Ellen Hume, research director of the Center for Future Civic Media, discussed public media at prospect.org with Jessica Clark of American University, Kinsey Wilson of NPR, Rey Ramsey of One Economy, and Sascha Meinrath of the New America Foundation:
Ellen Hume: I totally disagree that there isn’t a vibrant investigative journalism role that’s being played. If you look at what local newspapers continue to do with their hands tied behind their backs, there are still people being exposed and going to jail. It’s popular to say that investigative journalism is dying, but it’s actually resurging in new ways in projects like ProPublica. Now, to say it’s all well and good and financed, I wouldn’t argue that. But I think that investigative work is really hard to do, and it’s hard to imagine it’s going to be done by flash mobs and that sort of thing. There is important investigative work that’s being done, and sometimes it takes an institution to do it.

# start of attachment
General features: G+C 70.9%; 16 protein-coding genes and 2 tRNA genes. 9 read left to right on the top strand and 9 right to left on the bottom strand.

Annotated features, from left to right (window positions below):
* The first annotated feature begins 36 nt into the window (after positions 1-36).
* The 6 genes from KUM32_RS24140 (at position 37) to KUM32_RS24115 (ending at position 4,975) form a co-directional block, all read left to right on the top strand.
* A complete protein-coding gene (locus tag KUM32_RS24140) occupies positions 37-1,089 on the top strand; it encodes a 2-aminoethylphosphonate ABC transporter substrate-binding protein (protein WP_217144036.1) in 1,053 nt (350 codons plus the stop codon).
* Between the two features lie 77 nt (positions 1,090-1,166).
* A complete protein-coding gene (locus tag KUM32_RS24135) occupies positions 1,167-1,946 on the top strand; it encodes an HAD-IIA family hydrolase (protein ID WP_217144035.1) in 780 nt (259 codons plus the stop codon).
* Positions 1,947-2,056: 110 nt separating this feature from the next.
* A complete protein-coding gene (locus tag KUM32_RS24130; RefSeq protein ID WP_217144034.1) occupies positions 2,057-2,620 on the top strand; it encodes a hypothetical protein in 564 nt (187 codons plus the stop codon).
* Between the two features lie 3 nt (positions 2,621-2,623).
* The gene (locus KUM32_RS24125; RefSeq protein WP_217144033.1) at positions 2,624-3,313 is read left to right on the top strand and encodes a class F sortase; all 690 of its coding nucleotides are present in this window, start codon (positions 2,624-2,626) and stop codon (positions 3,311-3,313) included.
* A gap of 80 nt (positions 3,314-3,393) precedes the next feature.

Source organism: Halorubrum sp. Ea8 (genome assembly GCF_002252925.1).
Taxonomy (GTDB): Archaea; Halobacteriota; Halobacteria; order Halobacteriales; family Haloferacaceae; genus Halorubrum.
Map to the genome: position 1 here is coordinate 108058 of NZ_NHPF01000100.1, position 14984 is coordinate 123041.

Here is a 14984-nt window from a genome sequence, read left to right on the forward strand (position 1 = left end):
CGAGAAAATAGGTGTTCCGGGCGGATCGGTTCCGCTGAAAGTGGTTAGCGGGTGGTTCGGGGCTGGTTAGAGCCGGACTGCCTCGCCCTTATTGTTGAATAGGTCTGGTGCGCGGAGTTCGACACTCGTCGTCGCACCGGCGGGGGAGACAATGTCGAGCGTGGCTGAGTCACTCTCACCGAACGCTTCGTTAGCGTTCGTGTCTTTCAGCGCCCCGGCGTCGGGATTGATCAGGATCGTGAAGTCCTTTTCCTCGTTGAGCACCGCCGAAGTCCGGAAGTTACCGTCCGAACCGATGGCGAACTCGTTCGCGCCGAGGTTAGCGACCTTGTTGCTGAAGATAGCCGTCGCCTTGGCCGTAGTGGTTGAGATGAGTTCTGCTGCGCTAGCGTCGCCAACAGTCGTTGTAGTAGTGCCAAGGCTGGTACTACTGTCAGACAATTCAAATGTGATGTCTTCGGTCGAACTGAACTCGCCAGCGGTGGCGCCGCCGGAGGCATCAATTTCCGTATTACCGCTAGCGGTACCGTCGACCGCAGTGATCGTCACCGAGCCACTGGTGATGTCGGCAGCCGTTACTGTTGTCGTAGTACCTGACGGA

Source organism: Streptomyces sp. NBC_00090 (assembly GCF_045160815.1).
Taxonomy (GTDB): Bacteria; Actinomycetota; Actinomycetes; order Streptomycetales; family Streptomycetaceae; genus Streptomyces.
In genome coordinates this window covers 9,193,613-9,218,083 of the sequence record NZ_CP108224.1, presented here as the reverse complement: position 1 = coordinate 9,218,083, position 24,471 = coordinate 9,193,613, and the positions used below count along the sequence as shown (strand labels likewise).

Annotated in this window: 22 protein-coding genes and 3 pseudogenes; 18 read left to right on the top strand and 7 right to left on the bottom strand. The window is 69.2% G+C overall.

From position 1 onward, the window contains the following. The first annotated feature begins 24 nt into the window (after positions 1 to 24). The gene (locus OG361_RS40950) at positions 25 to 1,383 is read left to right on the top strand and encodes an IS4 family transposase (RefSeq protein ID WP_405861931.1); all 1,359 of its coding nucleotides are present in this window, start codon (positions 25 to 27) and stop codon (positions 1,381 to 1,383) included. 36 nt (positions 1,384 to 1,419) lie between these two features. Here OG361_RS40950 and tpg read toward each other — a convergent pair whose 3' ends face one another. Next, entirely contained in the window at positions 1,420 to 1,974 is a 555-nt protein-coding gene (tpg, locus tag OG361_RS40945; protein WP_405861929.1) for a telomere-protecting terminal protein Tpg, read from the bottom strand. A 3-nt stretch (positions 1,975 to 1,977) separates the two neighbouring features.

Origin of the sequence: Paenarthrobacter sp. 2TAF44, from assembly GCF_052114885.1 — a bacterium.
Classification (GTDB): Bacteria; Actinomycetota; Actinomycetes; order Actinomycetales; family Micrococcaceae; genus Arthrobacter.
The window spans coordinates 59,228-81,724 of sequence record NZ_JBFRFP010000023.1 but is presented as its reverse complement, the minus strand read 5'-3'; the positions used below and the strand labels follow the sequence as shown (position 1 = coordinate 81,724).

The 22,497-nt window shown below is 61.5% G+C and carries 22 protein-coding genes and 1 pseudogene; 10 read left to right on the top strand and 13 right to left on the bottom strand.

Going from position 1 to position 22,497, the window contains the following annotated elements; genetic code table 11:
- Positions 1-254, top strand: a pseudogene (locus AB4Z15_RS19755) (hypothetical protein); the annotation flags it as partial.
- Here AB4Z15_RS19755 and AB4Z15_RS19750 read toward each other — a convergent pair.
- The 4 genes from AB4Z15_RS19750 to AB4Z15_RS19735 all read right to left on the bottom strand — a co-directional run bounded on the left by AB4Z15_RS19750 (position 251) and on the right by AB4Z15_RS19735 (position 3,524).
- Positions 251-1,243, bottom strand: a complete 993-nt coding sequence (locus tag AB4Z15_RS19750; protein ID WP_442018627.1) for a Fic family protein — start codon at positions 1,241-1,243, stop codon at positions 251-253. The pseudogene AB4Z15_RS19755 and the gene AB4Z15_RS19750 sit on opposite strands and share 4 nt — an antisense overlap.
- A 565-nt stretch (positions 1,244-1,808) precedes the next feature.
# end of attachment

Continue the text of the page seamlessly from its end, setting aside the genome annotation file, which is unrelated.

But are we going to have radio stations and licenses? Or are we going to be taking our audio bits, posting them using cell phones and other devices onto Web platforms and accessing them in whatever stream we want—the way we do now with YouTube and other platforms? I think that the station is kind of history.